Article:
It bears all the A. Lange & Söhne and Glashütte watchmaking hallmarks such as hand-engraved balance cock, gold chatons, blued screws etc. with a myriad of finish techniques. The interplay between straight grained chronograph levers to flat polished column wheel, chamfered edges is just remarkable. It is a mechanical sculpture – nothing less. Although the modular construction blocks the beating heart view of the balance wheel and its engraved balance cock; it is a worthy sacrifice to observe hundreds of moving parts with full exposure.
The Double Split’s caliber L001.1 measures 30.5 mms in diameter and 9.5 mms in thickness. It beats at a traditional 3 Hz and boasts 38 hours of power reserve. It also houses the first in-house balance spring of A. Lange & Söhne.
A. Lange & Söhne’s Double Split starts to run with a press to the pusher at 2 o’clock. With the push, both chronograph hands starts to run. While running, the pusher at 10 o’clock splits the chronograph and minute hands while the gold hand continues to run. Another push to the 10 o’clock pusher once again, the silver hand (as well as the blued minute hand) catches the gold hand for a new measurement. The pusher at 4 o’clock is simply for the flyback or reset function. So, when operating this marvel of engineering, we’ll mostly deal with the pushers at 10 and 2 o’clock directions.
Now the important question: How the hell does it work?
Caliber L001.1 was conceived in 2001, right after the introduction and the success of the Datograph. It is basically a modular construction on three layers. Below the three-quarter plate we have the gear-train, chronograph is in the middle section and the double rattrapante addition on the third layer; which is easily identifiable with the so-called twin towers. However, in order to comprehend how the Double Split works, first, we must understand the chronograph.
The processor of the chronograph is the column-wheel. It is the link between the pushers and the function we see. If you look closer, you are going to see that the clutch lever, zero-reset lever and the operating lever are all connected to it. The chronograph becomes active when the operating parts of the mechanism connects to the running movement. When the user presses the start button, column wheel spins forward and pushes the clutch lever’s tail in between the pillars. With this motion, the clutch lever moves horizontally and meshes with the chronograph wheel. To stop, pressing the button again, the clutch lever sits on the pillar again and disengages from the chronograph mechanism.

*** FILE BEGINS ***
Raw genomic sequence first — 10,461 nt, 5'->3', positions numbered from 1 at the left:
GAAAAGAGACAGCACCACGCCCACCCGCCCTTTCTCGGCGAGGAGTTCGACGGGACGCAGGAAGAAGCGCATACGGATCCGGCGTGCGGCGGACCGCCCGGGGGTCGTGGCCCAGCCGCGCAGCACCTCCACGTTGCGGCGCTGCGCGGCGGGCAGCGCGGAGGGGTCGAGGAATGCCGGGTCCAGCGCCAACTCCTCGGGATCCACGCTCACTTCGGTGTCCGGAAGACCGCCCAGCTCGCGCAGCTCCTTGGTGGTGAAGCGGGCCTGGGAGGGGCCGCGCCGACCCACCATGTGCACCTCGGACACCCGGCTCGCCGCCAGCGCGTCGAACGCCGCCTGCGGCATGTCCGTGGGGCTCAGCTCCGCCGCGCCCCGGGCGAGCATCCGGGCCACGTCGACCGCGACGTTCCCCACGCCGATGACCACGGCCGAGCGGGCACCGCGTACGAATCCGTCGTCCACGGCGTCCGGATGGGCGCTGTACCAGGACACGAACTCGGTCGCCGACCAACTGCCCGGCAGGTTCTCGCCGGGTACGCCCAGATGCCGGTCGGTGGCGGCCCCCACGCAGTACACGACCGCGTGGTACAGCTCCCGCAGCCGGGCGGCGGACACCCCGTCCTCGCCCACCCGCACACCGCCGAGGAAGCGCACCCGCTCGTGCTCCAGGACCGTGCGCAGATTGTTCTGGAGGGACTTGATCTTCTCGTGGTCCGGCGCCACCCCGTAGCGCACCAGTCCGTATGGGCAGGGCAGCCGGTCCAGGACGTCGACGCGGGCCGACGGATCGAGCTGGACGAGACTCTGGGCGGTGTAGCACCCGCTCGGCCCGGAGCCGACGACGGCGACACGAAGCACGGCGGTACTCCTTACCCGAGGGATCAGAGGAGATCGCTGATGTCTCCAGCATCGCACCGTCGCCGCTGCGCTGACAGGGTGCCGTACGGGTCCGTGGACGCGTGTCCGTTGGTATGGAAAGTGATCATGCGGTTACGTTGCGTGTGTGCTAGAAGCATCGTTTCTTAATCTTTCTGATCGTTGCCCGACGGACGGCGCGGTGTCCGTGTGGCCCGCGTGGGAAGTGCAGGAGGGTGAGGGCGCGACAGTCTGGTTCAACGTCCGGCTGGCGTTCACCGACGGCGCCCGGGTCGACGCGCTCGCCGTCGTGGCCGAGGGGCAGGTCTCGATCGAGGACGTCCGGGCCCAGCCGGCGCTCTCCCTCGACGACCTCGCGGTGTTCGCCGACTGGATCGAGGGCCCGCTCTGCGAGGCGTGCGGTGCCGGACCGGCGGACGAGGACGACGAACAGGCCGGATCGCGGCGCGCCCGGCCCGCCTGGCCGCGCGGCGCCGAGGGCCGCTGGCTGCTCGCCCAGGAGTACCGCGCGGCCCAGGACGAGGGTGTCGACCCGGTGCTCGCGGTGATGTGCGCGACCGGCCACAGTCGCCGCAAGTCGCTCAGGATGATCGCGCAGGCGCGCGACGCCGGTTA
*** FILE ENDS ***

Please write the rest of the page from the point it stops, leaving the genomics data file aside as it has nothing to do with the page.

The flyback lever works with a similar principle. A heart lever presses against the claw shaped flyback lever, which contacts the heart cam on top of the chronograph seconds’ wheel and the hand on the dial side flies back to zero.
The Double Split however, simply has two of these and the interaction is something to behold.
The bridge at 1 o’clock is for rattrapante minutes and the one in the center is for rattrapante seconds. A rattrapante chronograph has two hands that sit on interlocking shafts. In the case of the double rattrapante mechanism, this arrangement exists twice: two seconds hand and two minutes hand. These two shafts rotate together. Simply put, when you activate the rattrapante while the chronograph is running, you actually block the rattrapante gear. Upon release, just like the flyback function mentioned above, the rattrapante wheel spins to rejoice the main chronograph hand and sits on top of it.
I exerted the following information from A. Lange & Söhne’s 2012 Catalogue and my conversation notes with the master watchmakers who build these pieces:
The hollow chrono centre arbor on the outside (1) carries the chrono sweep-seconds hand. It is driven by the chronograph centre wheel (2 – the same wheel at the l951.1 diagram two above). It is rigidly connected to the zero-reset heart cam (3 – also in the l951.1 diagram) of the chronograph centre wheel and the heart cam (4) of the rattrapante center wheel. The heart cam makes it possible to reset the hand to zero by taking the shortest route possible (left or right) – or as the case with rattrapante, to synchronize it with the chronograph sweep-seconds hand.
The rattrapante hand, which is superimposed on the chrono sweep-seconds hand, is attached to the inner rattrapante centre harbor (5). This arbor holds the disengagement wheel (6) and the rattrapante centre wheel (7) to which the rattrapante heart lever (8) is attached. (Figure 2)
Staring and stopping the Lange Double Split:
In the basic position, the rattrapante heart lever (8) is pressed against the flat side of the heart cam (4) of the rattrapante wheel via a spring (9). This connects the otherwise separately movable chrono centre arbor (1) and the rattrapante center arbor (5). So that when the chronograph hand starts to move, rattrapante moves as well. (Figure 3)